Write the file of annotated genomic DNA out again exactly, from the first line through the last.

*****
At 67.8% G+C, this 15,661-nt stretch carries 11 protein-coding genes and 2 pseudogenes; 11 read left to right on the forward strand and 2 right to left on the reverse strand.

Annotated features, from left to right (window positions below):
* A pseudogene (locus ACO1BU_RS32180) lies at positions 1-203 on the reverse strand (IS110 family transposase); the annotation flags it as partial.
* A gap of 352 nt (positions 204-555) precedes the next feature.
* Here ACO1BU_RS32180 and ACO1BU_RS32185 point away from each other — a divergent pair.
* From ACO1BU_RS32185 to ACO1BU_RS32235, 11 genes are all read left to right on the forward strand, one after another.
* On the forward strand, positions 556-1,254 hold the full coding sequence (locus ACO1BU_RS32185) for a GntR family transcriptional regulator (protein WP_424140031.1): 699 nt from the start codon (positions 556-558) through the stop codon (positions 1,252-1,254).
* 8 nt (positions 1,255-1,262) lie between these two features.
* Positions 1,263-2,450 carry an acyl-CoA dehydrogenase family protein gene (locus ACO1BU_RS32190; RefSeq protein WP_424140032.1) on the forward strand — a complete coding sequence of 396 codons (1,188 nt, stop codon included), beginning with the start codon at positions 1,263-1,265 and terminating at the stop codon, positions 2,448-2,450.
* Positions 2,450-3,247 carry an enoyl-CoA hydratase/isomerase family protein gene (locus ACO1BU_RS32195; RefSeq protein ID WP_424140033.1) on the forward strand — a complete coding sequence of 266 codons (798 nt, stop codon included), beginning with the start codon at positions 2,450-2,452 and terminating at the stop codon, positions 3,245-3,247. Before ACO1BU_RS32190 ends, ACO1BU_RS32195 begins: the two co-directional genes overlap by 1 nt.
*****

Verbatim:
At 67.8% G+C, this 15,661-nt stretch carries 11 protein-coding genes and 2 pseudogenes; 11 read left to right on the forward strand and 2 right to left on the reverse strand.

Annotated features, from left to right (window positions below):
* A pseudogene (locus ACO1BU_RS32180) lies at positions 1-203 on the reverse strand (IS110 family transposase); the annotation flags it as partial.
* A gap of 352 nt (positions 204-555) precedes the next feature.
* Here ACO1BU_RS32180 and ACO1BU_RS32185 point away from each other — a divergent pair.
* From ACO1BU_RS32185 to ACO1BU_RS32235, 11 genes are all read left to right on the forward strand, one after another.
* On the forward strand, positions 556-1,254 hold the full coding sequence (locus ACO1BU_RS32185) for a GntR family transcriptional regulator (protein WP_424140031.1): 699 nt from the start codon (positions 556-558) through the stop codon (positions 1,252-1,254).
* 8 nt (positions 1,255-1,262) lie between these two features.
* Positions 1,263-2,450 carry an acyl-CoA dehydrogenase family protein gene (locus ACO1BU_RS32190; RefSeq protein WP_424140032.1) on the forward strand — a complete coding sequence of 396 codons (1,188 nt, stop codon included), beginning with the start codon at positions 1,263-1,265 and terminating at the stop codon, positions 2,448-2,450.
* Positions 2,450-3,247 carry an enoyl-CoA hydratase/isomerase family protein gene (locus ACO1BU_RS32195; RefSeq protein ID WP_424140033.1) on the forward strand — a complete coding sequence of 266 codons (798 nt, stop codon included), beginning with the start codon at positions 2,450-2,452 and terminating at the stop codon, positions 3,245-3,247. Before ACO1BU_RS32190 ends, ACO1BU_RS32195 begins: the two co-directional genes overlap by 1 nt.